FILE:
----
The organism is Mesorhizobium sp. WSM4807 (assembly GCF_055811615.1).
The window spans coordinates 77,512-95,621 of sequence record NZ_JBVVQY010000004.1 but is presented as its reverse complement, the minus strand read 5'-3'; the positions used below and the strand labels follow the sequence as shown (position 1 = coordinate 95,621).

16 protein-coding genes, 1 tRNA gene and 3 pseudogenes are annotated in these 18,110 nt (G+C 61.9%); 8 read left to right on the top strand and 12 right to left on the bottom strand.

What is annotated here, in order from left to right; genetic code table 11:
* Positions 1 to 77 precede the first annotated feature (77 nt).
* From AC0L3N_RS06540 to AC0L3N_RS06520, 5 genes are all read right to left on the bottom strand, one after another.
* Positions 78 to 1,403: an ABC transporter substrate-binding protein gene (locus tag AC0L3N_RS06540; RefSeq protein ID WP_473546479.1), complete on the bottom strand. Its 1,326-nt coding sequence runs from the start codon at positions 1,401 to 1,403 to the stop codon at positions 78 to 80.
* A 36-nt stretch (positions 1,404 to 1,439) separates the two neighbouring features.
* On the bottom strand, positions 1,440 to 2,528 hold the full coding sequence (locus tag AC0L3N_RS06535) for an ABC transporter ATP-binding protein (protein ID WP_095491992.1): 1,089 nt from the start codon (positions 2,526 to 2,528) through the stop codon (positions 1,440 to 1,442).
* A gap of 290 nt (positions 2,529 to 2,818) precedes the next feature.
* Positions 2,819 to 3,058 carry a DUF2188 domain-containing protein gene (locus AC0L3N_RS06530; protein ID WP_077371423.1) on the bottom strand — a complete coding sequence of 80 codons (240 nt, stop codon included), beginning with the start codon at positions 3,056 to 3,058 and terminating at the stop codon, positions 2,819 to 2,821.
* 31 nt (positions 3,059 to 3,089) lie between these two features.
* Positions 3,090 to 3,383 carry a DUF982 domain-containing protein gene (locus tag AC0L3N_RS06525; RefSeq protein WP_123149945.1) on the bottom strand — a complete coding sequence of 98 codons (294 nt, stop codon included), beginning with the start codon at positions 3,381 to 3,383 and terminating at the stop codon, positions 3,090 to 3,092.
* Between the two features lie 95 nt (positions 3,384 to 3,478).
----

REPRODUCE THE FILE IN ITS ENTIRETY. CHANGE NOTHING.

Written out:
The organism is Mesorhizobium sp. WSM4807 (assembly GCF_055811615.1).
The window spans coordinates 77,512-95,621 of sequence record NZ_JBVVQY010000004.1 but is presented as its reverse complement, the minus strand read 5'-3'; the positions used below and the strand labels follow the sequence as shown (position 1 = coordinate 95,621).

16 protein-coding genes, 1 tRNA gene and 3 pseudogenes are annotated in these 18,110 nt (G+C 61.9%); 8 read left to right on the top strand and 12 right to left on the bottom strand.

What is annotated here, in order from left to right; genetic code table 11:
* Positions 1 to 77 precede the first annotated feature (77 nt).
* From AC0L3N_RS06540 to AC0L3N_RS06520, 5 genes are all read right to left on the bottom strand, one after another.
* Positions 78 to 1,403: an ABC transporter substrate-binding protein gene (locus tag AC0L3N_RS06540; RefSeq protein ID WP_473546479.1), complete on the bottom strand. Its 1,326-nt coding sequence runs from the start codon at positions 1,401 to 1,403 to the stop codon at positions 78 to 80.
* A 36-nt stretch (positions 1,404 to 1,439) separates the two neighbouring features.
* On the bottom strand, positions 1,440 to 2,528 hold the full coding sequence (locus tag AC0L3N_RS06535) for an ABC transporter ATP-binding protein (protein ID WP_095491992.1): 1,089 nt from the start codon (positions 2,526 to 2,528) through the stop codon (positions 1,440 to 1,442).
* A gap of 290 nt (positions 2,529 to 2,818) precedes the next feature.
* Positions 2,819 to 3,058 carry a DUF2188 domain-containing protein gene (locus AC0L3N_RS06530; protein ID WP_077371423.1) on the bottom strand — a complete coding sequence of 80 codons (240 nt, stop codon included), beginning with the start codon at positions 3,056 to 3,058 and terminating at the stop codon, positions 2,819 to 2,821.
* 31 nt (positions 3,059 to 3,089) lie between these two features.
* Positions 3,090 to 3,383 carry a DUF982 domain-containing protein gene (locus tag AC0L3N_RS06525; RefSeq protein WP_123149945.1) on the bottom strand — a complete coding sequence of 98 codons (294 nt, stop codon included), beginning with the start codon at positions 3,381 to 3,383 and terminating at the stop codon, positions 3,090 to 3,092.
* Between the two features lie 95 nt (positions 3,384 to 3,478).